• Identifies areas of improvement for the employee within most of the areas of responsibility (e.g., investigate a few finance courses to take online), schedule the activities themselves and develop KPIs to measure progress (e.g., pick the course, take it, and achieve at least a B).
  • Schedules the next review.

As you can see, in a CILO, continuous improvement is a fundamental job responsibility for the employee and the system to achieve it is collaborative – not imposed on anyone. Moreover, the scheduling of reviews is triggered by the goal of continuous improvement – not just a calendar.

For a new employee with a stable set of job responsibilities, the dyad meets each month for the first three months to help the employee “onboard” and do the job correctly. If all is fine, the next review will be in three months; if there is a problem, monthly meetings continue as long as needed. Once things are fine, the intervals between reviews expand from monthly to quarterly to semi-annually to annually.

However, most people’s jobs change! Imagine you’re a graphic artist or sales person or marketing for retail and been promoted to take on new responsibilities, such as managing the graphic team, providing sales training, supervising social media e-commerce marketing. Since this is new, the cycle of reviews for these new jobs starts over; you get support immediately (e.g., training and direction) to perform the new job correctly. In this way, the Peter Principle is eliminated – people aren’t promoted to a new job where they lack the skills and the problem is only discovered later; problems are identified immediately.

As you can see, this system also encourages people to take on new responsibilities to advance their career by learning what they need to know and getting the support and feedback to do it well.

Is your company a CILO – encouraging continuous improvement through learning, feedback and support (by people and systems)?  If so, share your model. If not, let us know how we can help you become one!

Disrupting Retail: What Will Happen?

What do you do when you’re “marked” for execution? You can either adapt – and possibly live for another day – or find ways to significantly change the game. Unfortunately, in the retail business, most of the disruption is taking place by the disrupter itself, and not those marked for extinction.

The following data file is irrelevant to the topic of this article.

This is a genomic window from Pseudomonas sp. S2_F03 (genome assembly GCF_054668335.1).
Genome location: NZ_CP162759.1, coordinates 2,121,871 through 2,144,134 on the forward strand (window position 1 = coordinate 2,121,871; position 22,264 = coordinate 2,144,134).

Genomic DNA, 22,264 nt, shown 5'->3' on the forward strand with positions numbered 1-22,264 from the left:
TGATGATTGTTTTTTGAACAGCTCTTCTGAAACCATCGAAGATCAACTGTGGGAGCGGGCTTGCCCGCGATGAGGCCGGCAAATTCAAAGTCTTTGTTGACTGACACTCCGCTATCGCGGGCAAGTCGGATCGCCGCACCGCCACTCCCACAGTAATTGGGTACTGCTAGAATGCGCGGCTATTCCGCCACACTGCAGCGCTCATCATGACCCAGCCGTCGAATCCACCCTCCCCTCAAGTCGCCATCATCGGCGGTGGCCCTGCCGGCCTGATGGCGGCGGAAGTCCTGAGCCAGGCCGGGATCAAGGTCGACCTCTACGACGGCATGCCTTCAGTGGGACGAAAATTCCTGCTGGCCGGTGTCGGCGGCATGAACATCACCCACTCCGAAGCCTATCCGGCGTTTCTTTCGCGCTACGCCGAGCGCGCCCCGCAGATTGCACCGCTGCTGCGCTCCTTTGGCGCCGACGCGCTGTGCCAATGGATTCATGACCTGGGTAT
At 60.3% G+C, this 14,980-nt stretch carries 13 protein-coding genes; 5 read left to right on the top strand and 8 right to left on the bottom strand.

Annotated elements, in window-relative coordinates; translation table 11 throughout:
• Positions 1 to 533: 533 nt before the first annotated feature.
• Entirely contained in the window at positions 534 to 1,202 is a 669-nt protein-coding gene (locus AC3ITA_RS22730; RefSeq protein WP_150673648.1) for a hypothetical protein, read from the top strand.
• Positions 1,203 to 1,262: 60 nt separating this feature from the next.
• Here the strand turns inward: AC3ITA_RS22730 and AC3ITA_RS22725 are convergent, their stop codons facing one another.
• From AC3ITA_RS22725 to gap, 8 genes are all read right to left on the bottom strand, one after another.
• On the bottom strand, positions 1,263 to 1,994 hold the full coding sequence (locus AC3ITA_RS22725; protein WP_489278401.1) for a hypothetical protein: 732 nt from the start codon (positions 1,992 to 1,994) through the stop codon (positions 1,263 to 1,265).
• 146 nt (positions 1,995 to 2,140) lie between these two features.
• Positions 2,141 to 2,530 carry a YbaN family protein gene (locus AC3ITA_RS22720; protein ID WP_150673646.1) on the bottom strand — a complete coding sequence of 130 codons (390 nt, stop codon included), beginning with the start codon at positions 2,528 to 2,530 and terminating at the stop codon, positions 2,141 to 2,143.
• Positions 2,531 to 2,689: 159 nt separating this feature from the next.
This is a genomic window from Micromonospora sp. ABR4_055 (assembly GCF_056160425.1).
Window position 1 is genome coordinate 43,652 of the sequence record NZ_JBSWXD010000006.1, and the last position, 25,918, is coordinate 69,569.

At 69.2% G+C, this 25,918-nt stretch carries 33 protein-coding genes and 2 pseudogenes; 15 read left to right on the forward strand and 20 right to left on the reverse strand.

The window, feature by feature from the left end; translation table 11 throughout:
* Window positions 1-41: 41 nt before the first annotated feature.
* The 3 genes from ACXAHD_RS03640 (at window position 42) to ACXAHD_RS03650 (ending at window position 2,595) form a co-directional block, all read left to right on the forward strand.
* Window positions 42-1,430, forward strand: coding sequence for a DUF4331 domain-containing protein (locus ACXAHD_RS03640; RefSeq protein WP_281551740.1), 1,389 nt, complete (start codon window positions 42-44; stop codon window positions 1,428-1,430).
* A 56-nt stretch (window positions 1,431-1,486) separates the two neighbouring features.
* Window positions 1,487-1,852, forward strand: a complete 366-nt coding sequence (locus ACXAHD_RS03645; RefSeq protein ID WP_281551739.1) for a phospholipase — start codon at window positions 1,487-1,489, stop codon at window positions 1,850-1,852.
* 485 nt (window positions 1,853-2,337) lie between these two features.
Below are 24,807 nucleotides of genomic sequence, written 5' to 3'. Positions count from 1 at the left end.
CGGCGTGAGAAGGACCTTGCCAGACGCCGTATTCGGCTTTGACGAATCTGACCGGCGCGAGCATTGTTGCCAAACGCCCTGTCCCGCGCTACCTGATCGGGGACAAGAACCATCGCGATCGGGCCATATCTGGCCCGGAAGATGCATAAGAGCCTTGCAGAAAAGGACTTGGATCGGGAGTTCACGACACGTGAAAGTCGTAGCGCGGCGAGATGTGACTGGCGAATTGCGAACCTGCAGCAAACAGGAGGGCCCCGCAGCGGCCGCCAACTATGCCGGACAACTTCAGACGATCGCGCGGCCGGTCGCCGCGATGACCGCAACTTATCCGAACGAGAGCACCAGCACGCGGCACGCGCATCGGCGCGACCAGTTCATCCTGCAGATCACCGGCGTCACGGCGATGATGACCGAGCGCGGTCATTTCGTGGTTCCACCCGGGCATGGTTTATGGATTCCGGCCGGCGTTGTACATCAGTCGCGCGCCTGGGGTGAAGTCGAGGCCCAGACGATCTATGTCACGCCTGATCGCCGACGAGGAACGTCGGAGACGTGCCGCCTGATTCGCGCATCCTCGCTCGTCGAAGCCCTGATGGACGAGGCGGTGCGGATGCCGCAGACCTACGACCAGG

Several years ago the Bespoke Investment Group, created a listed of companies which it believed were marked for “Death By Amazon” (AMZN)  and created an index of these stocks. It includes such swell known companies as Best Buy (BBY), Barnes & Noble (BKS), Wal-Mart Stores (WMT), and Macy’s (M). As we noted in my classes this week (I teach business strategy for CUNY), several additional companies recently announced closings of physical stores  – including the entire chain (e.g., Bebe, Payless, Radio Shack). As I understand it, the projection is for over 8000 retail stores being closed this year about four times last year’s number.

So the challenge is how to change the retail model.  Many companies are looking to integrate e-commerce into its operation – as the proposed $300M purchase of men’s clothier Bonobos would do for Walmart. Target and other bigger stores are working on shrinking their stores to increase productivity and profit per square foot. Many are adapting customer-friendly  practices to optimize the number of customers still using their stores; omnibus marketing strategies, collaborating with manufacturers to improve margins and cut costs, embracing social issues that customers care about, and increasing end-customer personalization. Whether these will result in long-term success remains to be seen.

The final challenge is who can do it better and faster. Will these individual and/or cumulative changes enable the retail stores to reverse their sales and profits slide, or will Amazon, with its potentially transformative approaches to retail (e.g., Amazon Go) give it a competitive advantage.  For people with creative new ideas on how to transform purchasing and selling practices that integrate online and physical shopping, these can be exciting times.  What are your ideas?

Create a Culture of Execution

The hardest part of strategy is execution. To implement a strategy, people need to change their behaviors and/or values and consistently act in support of the strategic priorities. In other words, you need to create a culture of execution to support individual’s implementation strategies. Recently, I was asked to contrast two approaches to execution, and realized that both “operating systems” complement each other very well.

The 4 Disciplines of Execution (4DX) is a new and popular approach to achieving corporate goals. Developed by three consultants, Chris McChesney, Sean Covey and Jim Huling, it’s founded on the premise that the greatest distraction to adopting new goals is the need to cope with the “whirlwind” of activities and responsibilities of ongoing activities. Thus, the four disciplines are: